Originating from Southeast Asia, Ae. aegypti is an aggressive biter that has invaded the world and is now present on all inhabited continents, including temperate Europe, due to its ability to endure harsh winter conditions.
As the second most important vector of human viral pathogens, Ae. albopictus is displacing Ae. aegypti populations due to competitive advantages. But it is not known if Ae. albopictus could trigger large-scale Zika virus epidemics.
To address this question, the researchers exposed Ae. albopictus to Zika virus and assessed infection rates in experiments, modeled the dynamics of Zika virus infection within individual humans, and used epidemiological simulations. The highest risk of transmission occurred during the pre-symptomatic stage of the disease.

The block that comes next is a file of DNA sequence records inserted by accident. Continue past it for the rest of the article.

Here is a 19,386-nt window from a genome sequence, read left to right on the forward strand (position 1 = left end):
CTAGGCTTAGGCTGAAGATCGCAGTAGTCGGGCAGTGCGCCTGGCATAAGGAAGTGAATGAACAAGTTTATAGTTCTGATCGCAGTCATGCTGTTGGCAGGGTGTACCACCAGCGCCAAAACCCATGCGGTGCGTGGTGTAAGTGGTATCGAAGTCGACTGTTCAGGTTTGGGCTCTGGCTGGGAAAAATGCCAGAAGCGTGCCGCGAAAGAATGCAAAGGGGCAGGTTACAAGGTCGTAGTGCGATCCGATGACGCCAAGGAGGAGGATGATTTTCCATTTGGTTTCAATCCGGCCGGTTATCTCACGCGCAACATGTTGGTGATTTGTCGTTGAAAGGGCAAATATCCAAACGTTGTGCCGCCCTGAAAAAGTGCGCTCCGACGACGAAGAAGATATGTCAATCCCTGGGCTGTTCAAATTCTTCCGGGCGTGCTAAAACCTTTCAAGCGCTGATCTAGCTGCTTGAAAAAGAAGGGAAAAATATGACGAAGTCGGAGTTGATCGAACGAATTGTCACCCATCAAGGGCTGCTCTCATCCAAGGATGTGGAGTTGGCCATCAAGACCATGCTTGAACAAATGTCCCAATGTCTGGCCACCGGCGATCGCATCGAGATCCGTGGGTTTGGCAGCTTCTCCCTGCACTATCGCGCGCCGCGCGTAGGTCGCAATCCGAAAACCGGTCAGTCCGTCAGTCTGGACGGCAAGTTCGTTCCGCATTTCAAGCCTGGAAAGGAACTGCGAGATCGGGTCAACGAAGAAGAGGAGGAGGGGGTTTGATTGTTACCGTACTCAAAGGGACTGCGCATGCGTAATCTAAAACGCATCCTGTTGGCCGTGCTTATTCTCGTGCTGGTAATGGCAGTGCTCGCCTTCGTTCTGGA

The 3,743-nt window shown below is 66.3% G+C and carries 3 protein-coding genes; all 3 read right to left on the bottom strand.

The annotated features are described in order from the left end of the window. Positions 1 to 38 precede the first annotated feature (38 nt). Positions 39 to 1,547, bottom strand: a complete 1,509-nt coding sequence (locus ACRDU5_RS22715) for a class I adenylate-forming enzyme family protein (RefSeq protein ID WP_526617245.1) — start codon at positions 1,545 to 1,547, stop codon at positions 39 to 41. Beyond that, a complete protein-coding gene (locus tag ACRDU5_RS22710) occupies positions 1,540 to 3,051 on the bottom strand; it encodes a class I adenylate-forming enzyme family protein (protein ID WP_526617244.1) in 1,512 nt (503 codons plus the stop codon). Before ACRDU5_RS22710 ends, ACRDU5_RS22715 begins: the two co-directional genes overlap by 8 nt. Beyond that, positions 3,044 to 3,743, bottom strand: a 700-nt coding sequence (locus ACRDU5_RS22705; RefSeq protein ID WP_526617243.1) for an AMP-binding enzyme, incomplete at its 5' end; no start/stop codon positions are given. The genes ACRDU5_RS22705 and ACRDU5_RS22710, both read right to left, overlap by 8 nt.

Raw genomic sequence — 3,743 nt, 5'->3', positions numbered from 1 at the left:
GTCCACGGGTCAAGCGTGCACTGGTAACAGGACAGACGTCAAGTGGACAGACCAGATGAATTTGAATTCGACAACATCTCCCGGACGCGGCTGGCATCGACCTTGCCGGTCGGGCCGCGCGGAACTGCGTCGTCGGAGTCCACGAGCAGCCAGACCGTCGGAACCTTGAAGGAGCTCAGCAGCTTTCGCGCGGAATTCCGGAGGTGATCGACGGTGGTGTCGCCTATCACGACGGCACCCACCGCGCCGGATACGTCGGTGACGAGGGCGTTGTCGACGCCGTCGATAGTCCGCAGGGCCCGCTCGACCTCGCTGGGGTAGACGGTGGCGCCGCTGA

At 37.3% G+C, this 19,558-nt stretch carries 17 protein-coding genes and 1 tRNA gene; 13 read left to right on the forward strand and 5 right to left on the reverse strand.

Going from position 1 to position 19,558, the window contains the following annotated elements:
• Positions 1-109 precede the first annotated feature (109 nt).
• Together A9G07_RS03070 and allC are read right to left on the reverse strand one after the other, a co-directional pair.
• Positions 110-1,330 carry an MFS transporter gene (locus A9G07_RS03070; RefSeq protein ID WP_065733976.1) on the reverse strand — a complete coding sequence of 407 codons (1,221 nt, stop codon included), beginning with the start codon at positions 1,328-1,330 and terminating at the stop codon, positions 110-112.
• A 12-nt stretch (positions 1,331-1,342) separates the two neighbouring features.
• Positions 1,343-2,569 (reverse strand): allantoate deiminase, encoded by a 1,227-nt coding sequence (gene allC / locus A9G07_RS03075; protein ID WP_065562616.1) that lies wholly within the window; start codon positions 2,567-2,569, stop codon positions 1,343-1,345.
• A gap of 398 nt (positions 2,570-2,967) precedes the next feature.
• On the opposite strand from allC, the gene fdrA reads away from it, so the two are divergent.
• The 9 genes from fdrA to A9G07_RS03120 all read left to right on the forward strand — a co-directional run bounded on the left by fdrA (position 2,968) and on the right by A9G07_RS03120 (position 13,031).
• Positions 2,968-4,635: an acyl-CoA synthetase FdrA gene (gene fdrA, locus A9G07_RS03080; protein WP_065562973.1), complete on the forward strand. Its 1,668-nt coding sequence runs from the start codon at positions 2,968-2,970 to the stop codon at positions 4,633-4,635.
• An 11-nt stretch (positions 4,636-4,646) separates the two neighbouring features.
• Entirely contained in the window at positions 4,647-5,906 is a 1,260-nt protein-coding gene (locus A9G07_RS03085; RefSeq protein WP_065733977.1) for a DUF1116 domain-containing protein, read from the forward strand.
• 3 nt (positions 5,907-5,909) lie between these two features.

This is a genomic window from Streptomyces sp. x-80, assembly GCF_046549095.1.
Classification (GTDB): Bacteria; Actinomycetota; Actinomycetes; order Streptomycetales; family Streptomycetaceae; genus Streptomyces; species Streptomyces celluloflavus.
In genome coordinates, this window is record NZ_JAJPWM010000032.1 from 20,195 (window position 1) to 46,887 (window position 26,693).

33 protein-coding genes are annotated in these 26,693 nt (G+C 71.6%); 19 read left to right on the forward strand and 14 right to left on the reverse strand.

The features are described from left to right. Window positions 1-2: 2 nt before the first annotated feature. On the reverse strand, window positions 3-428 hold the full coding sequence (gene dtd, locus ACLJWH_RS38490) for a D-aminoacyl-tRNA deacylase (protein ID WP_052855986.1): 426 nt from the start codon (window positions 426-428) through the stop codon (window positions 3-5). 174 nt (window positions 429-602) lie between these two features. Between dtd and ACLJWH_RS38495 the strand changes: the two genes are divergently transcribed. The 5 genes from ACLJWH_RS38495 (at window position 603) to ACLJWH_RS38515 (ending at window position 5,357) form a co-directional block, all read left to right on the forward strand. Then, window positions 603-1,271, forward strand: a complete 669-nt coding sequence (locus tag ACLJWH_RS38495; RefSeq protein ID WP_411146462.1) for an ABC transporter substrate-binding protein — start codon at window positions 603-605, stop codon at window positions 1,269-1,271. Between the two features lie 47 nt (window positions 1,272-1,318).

At this dose, mosquito infection probability was estimated to be 20%, and 21 days were required to reach median systemic infection rates. Despite these unfavorable characteristics for transmission, Ae. albopictus was still able to trigger large outbreaks in a simulated environment in the presence of sufficiently high mosquito densities and biting rates.
The authors conclude, “The complementary combination of dose-dependent experimental infection, modeling of intra-human viremia dynamics, and in silico epidemiological simulations confirms the low epidemic potential of Aedes albopictus for Zika virus.”
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